This week, my team had its second group meeting over a discord chat, and I feel like it went pretty well. Before starting this Capstone project, none of us had any experience with Unity, ML-Agents, or anything that our project is really about, so we spent most of the second week just going through tutorials and trying to get more accustomed to how things work in these frameworks.
So far, Unity has been very fun to build with. In the tutorial I’m using, we’re being taught how to build a top-down 2D dungeon game where the character wields a sword, collects coins, and fights skeletons. Since my Capstone project is also in 2D, I felt like this was a good tutorial to follow. And as I keep moving along in it, I’ve gathered more ideas about how I can employ what is being taught in the tutorial for my own duties in the Capstone.
The documentation and tutorials for the ML-Agents toolkit are a little less extensive than what’s available for Unity. The one I’ve been following uses a 3D Unity Game for the simulation environment for the Intelligent Agent, and things have been going smoothly with it until just a few days ago. I’ve hit a road bump where I can’t get the ML-Agent episode to reset when a goal is reached, and I’ve spent a lot of time trying to figure it out to no avail. Luckily, my team decided that we’re waiting till week 6 to start implementing the Intelligent Agent functionality to our game. Until then, we’re just going to be implementing the base game.
This is my last term at OSU, and since the start of this year, I’ve been working part-time in order to take more classes. However, the way I planned it, I made sure that I was taking the Capstone class by itself. This has worked out well so far, though, because I’ve been able to spend a lot more time studying Unity and ML-Agents. I’ve also used a little bit of my spare time to practice interview questions on Leetcode, although my main focus has been keeping everything with my project up to date.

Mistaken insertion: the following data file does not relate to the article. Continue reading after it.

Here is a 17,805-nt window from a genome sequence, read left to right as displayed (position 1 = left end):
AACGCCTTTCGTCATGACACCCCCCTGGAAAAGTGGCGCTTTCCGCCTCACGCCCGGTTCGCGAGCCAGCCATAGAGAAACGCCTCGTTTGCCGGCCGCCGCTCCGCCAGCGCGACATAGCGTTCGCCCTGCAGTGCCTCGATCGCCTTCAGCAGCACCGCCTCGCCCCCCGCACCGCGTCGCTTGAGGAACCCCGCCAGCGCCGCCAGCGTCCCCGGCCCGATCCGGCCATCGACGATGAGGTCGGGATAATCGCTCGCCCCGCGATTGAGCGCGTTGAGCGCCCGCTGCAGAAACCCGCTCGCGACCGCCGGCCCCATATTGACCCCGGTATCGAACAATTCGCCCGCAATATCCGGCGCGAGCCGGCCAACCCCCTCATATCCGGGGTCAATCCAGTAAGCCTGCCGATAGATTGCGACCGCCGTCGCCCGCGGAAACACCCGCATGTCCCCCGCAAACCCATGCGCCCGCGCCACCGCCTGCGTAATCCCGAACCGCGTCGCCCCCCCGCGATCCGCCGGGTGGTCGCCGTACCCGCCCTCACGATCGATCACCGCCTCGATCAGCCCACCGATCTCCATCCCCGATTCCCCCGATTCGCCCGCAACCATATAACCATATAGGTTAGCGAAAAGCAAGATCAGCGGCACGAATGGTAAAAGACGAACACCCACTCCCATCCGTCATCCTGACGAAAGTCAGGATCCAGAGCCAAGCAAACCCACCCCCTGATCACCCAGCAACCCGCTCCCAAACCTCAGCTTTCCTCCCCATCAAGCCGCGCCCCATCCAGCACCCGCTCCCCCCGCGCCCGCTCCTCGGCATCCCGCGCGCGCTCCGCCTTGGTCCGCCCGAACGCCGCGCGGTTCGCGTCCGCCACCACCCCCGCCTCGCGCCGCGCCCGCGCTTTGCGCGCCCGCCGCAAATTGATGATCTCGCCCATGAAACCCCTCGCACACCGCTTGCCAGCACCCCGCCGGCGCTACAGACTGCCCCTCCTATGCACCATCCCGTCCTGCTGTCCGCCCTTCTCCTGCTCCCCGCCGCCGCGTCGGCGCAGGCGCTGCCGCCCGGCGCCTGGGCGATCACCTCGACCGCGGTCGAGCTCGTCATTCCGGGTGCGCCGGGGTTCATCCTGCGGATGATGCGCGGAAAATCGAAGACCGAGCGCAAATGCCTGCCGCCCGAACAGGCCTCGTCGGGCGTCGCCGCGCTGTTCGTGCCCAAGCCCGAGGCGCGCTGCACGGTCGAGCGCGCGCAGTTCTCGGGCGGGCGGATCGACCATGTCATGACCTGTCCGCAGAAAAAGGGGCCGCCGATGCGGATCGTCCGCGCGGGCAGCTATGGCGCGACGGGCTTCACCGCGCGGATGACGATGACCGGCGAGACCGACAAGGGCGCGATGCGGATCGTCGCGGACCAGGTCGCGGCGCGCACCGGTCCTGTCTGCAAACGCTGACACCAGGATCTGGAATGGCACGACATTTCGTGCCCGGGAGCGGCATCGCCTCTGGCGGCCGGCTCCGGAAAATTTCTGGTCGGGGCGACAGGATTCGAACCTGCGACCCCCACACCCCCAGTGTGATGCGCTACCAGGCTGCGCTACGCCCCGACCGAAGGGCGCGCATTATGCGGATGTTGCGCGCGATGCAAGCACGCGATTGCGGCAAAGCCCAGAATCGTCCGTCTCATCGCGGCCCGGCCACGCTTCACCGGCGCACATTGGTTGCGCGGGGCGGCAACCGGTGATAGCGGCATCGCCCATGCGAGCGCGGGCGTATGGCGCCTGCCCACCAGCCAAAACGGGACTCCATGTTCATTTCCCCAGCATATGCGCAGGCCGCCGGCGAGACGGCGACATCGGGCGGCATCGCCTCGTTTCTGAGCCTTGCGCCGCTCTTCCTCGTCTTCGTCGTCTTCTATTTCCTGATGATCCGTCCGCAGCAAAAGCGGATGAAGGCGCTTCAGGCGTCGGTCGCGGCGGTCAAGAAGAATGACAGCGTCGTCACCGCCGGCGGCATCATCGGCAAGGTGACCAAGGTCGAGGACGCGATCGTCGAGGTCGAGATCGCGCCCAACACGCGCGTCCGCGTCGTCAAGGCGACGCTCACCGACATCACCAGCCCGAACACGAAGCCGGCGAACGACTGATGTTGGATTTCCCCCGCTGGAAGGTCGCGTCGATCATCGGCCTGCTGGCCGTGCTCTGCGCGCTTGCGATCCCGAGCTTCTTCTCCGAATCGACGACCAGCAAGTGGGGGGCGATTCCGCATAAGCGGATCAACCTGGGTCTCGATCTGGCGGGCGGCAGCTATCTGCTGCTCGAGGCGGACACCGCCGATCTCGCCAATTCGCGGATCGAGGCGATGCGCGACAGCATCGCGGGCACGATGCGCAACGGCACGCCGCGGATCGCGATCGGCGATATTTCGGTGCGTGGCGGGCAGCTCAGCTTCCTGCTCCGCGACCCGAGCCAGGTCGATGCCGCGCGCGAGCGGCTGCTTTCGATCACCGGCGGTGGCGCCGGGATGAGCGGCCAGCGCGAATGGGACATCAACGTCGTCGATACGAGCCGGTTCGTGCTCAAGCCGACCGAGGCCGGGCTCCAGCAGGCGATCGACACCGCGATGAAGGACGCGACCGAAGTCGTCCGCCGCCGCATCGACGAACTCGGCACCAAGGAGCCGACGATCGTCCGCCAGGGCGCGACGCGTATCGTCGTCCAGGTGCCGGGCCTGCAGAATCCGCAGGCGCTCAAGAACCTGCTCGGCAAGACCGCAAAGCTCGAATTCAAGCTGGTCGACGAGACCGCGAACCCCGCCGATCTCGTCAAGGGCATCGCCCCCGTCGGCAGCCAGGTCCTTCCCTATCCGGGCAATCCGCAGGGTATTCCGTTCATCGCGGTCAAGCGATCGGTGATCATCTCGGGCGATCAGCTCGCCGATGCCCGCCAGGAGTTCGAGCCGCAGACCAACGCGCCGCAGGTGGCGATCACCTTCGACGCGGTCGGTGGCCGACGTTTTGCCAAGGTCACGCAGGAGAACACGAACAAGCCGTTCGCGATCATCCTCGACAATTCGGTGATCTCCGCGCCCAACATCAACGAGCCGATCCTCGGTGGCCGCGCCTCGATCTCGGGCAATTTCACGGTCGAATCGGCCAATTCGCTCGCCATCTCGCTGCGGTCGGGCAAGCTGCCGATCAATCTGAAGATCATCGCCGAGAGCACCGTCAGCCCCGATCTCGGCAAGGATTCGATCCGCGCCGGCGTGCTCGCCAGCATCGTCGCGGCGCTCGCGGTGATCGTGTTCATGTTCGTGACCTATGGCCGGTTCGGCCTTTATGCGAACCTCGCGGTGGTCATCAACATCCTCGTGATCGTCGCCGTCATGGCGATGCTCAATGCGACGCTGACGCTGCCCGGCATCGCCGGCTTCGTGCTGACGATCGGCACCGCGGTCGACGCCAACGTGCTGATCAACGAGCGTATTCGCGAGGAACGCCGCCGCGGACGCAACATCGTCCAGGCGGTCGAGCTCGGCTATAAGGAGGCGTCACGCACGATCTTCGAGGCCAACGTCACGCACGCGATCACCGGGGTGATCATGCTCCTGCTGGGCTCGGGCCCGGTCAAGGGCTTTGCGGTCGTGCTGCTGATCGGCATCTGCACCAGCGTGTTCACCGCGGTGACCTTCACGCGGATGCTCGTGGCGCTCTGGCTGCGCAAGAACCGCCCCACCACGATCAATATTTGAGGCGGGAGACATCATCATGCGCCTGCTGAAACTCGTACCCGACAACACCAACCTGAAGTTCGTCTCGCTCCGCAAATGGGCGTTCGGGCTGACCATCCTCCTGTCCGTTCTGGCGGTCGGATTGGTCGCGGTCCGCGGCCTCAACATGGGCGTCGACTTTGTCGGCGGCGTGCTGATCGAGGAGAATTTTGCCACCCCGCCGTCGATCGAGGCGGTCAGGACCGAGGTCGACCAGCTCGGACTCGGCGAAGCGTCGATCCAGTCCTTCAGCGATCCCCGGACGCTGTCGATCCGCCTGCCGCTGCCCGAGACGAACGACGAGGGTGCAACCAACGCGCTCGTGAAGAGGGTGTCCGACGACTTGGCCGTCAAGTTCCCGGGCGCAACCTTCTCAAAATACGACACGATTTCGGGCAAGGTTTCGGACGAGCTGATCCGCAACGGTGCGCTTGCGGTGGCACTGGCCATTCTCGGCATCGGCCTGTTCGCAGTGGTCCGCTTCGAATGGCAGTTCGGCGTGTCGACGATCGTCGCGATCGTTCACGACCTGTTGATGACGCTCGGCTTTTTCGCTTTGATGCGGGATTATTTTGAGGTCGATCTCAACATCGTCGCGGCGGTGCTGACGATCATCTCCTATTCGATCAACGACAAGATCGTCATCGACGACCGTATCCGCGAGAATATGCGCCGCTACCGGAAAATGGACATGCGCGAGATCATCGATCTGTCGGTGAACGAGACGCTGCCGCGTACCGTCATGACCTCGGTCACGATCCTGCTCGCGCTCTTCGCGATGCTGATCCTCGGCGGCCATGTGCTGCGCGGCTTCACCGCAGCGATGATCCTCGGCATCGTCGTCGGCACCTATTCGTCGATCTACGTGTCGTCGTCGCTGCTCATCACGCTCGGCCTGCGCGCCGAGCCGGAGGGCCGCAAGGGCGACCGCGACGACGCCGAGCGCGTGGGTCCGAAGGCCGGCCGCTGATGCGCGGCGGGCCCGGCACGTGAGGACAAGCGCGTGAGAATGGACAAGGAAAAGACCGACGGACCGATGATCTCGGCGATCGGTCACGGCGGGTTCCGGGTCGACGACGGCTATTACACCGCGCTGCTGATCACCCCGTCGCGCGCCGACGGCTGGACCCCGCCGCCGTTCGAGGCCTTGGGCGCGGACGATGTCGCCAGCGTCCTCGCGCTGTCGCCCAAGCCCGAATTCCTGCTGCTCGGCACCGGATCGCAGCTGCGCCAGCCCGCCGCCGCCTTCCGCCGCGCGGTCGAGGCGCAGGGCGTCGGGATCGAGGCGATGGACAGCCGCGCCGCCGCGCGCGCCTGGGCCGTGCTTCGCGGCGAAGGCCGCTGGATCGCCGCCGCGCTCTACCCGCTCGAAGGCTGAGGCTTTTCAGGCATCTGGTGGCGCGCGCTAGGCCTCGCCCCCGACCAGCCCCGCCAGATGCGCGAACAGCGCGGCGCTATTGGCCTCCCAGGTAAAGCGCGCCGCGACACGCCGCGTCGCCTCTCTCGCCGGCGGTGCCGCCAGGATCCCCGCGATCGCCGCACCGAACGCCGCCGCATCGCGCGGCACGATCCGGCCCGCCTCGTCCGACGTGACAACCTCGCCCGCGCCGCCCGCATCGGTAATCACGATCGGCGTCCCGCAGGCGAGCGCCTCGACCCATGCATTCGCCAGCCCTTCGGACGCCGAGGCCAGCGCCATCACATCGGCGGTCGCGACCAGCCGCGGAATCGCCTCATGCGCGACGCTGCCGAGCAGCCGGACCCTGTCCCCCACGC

Working with these new programs, frameworks, and coding languages has really opened my eyes to just how massive the computer science field is as well. Sometimes I get anxious just thinking about all the things I need to keep up to date with and study in order for my own skill set to remain relevant. I feel like this is a good thing, though. I’ve recently started skimming local job postings and have found a few that are companies I never would’ve expected to list requirements that I’ve already encountered thanks to this post-baccalaureate program. One of them was for an IT position at TriMet where scripting with Python and Java is used with their systems.
One of the main reasons I decided to go for this second degree is that with my current job, the only experience that’s available is experience that’s viable only within the company. In other words, there aren’t very many skills to be learned at my current job that can be transferred to many others. That’s why it’s so exciting to me to see just how integrated Computer Science is with practically every business. It doesn’t matter if it’s game development with machine learning, or if it’s updating scripts for Trimet, programming is everywhere.